Business ownership is like a new pair of shoes – Like buying a new pair of shoes, your business needs time to wear it in before you’re comfortable, owning and running it. It has taken me up until now to feel comfortable being a business owner. This includes selling what I do, what my business offers and the stresses and strains it brings.

You can’t invoice happiness – I know it’s a bit of a cheesy one but when planning out your year goals and thinking about profit and revenue, just remember that you likely went into this to get more out of your life and be happier. Money may make that a little easier but it won’t solely achieve it. Choose clients based on who you want to work with not who brings you in the most money.

What is it about being a freelancer that you most enjoy?

I am a control freak (enthusiast) by my very nature. So for me, having this level of control over my work and personal life is glorious. I feel like I have stumbled upon a secret formula to a happy working life and don’t want anyone to discover my secret then burst my bubble.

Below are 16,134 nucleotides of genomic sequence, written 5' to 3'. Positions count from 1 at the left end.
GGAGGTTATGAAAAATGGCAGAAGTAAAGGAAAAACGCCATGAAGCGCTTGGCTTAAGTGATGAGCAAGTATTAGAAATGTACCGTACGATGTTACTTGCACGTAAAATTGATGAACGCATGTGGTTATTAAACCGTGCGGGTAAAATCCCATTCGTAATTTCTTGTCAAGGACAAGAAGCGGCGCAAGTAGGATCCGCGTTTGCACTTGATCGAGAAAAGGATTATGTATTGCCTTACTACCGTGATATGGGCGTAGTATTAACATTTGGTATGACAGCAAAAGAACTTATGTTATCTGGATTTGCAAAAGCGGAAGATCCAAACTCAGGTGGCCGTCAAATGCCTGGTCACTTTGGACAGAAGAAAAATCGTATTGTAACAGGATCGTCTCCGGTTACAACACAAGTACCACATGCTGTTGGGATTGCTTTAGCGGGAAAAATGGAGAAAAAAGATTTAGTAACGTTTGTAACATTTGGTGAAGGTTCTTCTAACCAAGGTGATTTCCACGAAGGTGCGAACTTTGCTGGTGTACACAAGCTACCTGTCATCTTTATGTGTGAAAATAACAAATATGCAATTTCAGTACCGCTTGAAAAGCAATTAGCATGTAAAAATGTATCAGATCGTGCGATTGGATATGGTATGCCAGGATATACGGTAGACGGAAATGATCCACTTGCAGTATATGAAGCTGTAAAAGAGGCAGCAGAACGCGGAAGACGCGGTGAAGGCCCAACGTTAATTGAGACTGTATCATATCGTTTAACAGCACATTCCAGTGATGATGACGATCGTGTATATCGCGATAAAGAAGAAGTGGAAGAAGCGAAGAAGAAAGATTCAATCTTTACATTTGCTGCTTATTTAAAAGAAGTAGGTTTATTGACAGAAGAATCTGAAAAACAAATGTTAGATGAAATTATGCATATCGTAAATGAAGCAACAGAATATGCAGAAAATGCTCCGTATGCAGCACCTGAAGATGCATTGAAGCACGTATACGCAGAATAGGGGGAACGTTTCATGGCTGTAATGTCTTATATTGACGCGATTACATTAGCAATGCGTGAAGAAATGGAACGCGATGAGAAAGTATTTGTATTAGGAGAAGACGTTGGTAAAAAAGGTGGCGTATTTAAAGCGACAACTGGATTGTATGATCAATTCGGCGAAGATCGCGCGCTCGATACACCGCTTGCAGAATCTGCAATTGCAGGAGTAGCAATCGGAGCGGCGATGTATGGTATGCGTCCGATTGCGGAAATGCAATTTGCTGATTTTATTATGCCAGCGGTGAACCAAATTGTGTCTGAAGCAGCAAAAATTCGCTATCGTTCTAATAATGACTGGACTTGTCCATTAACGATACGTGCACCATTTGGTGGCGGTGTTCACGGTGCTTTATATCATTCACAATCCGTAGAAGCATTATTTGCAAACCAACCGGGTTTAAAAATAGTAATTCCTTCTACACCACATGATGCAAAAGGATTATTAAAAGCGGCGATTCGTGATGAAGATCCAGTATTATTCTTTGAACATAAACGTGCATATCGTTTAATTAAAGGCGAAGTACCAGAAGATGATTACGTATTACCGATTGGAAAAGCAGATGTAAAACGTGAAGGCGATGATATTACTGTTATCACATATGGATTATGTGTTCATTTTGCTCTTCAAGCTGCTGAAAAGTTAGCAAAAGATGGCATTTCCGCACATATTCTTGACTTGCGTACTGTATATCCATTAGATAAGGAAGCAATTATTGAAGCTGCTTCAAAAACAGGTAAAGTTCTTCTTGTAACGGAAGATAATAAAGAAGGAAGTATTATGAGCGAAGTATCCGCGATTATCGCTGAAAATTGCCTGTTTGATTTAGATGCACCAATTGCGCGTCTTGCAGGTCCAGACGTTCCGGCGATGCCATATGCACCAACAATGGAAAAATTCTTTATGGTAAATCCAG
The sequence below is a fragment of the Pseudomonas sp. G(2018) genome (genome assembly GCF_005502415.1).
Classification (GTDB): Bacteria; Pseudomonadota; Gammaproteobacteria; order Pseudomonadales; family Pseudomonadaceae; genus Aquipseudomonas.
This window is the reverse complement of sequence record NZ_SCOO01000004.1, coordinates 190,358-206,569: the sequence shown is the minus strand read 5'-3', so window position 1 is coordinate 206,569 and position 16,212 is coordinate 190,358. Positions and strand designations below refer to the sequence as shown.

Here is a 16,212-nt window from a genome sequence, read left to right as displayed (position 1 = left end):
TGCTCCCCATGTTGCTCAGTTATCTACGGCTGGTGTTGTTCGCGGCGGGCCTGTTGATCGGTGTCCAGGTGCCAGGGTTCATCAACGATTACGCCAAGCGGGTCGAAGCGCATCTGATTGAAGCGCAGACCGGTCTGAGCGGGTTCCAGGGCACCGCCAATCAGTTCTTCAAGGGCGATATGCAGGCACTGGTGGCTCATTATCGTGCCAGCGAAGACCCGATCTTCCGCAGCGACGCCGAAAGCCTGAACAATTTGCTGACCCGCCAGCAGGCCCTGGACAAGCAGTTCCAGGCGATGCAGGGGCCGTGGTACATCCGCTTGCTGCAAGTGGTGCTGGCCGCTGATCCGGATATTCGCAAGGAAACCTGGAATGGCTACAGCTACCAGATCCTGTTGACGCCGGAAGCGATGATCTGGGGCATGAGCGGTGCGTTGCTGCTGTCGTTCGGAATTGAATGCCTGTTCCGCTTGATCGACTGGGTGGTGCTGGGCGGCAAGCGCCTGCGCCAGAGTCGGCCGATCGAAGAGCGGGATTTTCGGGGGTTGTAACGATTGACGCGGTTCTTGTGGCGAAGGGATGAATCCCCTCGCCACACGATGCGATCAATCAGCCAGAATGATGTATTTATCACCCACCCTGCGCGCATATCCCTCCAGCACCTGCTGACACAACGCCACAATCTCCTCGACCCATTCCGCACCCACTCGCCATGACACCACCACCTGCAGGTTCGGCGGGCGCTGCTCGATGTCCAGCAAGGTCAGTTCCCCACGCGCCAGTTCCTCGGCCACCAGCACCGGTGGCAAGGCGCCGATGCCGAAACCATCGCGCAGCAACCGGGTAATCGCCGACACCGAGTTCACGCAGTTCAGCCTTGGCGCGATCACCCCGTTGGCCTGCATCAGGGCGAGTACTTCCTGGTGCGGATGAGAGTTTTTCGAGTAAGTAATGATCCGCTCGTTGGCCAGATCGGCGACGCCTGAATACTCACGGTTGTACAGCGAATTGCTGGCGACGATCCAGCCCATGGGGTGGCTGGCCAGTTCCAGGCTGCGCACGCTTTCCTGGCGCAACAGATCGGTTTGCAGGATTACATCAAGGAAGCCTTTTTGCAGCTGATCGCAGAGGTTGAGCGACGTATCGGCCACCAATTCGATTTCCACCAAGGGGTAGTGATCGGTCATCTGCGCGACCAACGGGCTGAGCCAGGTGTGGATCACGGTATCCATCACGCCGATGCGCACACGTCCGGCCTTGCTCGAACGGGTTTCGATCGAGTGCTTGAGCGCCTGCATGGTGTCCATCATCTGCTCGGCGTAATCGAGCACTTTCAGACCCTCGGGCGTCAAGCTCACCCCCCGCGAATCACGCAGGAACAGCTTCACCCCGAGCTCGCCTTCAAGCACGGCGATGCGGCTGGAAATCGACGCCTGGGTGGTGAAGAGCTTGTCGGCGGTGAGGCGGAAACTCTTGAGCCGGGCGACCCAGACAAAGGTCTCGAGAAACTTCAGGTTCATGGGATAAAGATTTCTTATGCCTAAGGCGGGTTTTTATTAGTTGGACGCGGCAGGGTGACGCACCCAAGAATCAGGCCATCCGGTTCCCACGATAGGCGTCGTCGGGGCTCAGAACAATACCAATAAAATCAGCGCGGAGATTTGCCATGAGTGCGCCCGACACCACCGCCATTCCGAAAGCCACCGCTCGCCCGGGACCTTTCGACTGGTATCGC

What do you enjoy the least about being a freelancer?

The constant hunt for work can be quite grating. Working hard to gain a brilliant new client then losing them for whatever reason. Only to have to start the hunt again. I try and thrive on it though rather than let it bring me down.

What is your ultimate professional goal as a freelancer?

Many people seem to want to build something bigger than themselves like an agency. But for me, I am motivated by being self-sustainable. By knowing that if I carry on as I am doing then I can have a happy working life and not have to put back on the shackles of full-time employment. Ultimately I want to find the perfect location to live and then I will have the perfect working setup from some far-flung paradise.

What one thing do you wish you had known before you became a freelancer? 

Cash flow is the nail in the coffin for 70% of new businesses. Payment for freelancers can be sporadic at the best of times. Be prepared to go from receiving pay package popped conveniently into your bank account each more, to desperately outstanding payment reminders to clients.

To connect with Col, visit one (or all) of the following sites:

Twitter: @ProfoundryCo

LinkedIn: /colskinner/

Website: profoundry.co

and, of course, the Freelance Heroes Facebook Group

Freelance Hereos Facebook Group


Submit a Comment

Your email address will not be published. Required fields are marked *